Reading the Declaration of Independance

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Reading the Declaration of Independance Powered By Docstoc
					Name: Sean Humphreys
School Building: Fort Le Boeuf High School
School District/Other School Agency: Fort Le Boeuf School District
Submitting Intermediate Unit: IU5
E-mail Address:

Project Name: TAS 2006

Planned Instruction Title: The Declaration of Independence

Grade Level:
        High School

Expected Instructional Time: (In minutes) One 80 minute period.

Key Words: (Key words should be search terms to enable locating your plan on the
Web.) Declaration of Independence, Revolutionary War, United States Government, July
4, 1776…

Standard Content Areas: To access the PA State Standards visit the following Web
av=|5467| (Check all that apply.)

            Civics & Government PA Standard or Proposed Standard

5.1 Principles and Documents of Government
5.1.12. GRADE 12
A.   Evaluate the major arguments advanced for the necessity of government.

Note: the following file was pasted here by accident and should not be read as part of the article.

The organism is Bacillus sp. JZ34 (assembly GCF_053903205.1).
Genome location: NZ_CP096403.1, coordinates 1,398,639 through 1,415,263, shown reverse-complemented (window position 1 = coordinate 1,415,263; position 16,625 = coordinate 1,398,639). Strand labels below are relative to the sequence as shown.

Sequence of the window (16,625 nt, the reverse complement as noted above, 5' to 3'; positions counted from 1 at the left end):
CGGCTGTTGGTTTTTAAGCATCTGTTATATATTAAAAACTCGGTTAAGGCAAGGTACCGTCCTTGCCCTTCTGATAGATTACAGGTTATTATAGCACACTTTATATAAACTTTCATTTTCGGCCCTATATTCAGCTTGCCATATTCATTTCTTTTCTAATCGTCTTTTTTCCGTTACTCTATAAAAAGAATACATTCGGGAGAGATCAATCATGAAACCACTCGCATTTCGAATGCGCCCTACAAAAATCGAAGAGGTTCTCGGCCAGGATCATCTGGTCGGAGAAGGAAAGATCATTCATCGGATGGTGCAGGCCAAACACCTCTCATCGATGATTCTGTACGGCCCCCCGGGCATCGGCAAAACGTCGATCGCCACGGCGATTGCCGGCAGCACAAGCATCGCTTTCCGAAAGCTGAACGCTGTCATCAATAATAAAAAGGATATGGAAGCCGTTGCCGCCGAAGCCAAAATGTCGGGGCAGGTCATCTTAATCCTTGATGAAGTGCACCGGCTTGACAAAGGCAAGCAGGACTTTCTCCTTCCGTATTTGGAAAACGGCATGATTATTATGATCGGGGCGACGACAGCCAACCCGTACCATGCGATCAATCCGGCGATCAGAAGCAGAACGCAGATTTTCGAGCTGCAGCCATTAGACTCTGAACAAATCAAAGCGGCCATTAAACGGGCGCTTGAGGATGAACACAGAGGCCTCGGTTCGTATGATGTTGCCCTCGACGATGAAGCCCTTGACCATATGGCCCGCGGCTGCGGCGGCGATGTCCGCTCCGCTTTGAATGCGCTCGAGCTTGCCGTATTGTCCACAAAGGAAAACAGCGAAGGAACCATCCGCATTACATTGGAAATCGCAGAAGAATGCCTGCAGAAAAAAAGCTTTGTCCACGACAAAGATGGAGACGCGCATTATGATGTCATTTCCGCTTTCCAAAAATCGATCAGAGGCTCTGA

B.   Analyze the sources, purposes and functions of law.
C.   Evaluate the importance of the principles and ideals of civic life.
D.   Analyze the principles and ideals that shape the government of Pennsylvania and
     apply them to the government.
      The Charter of 1681
      Charter of Privileges
      PA Constitution, its revisions and Amendments
E. Evaluate the principles and ideals that shape the United States and compare them to documents of
F. Analyze and assess the rights of the people as listed in the Pennsylvania Constitution and the
   Constitution of the United States.

G. Analyze and interpret the role of the United States Flag in civil disobedience and in
   patriotic activities.

H. Analyze the competing positions held by the framers of the basic documents of
   government of Pennsylvania and United States.
I. Analyze historical examples of the importance of the rule of law explaining the
   sources, purposes and functions of law.

            Civics & Government PA Standard or Proposed Standard

Learning Objectives and Summative Assessment: Learning Objectives and
Summative Assessment:

                        Performance Indicators  Summative Assessment
Learning Objectives        Student Work                Tool

The students will be able

Read information about                   Observe reading                   Informal - Observation
the Declaration of

Discuss the Declaration                  Question

Complete Declaration                    written and oral                      scoring questions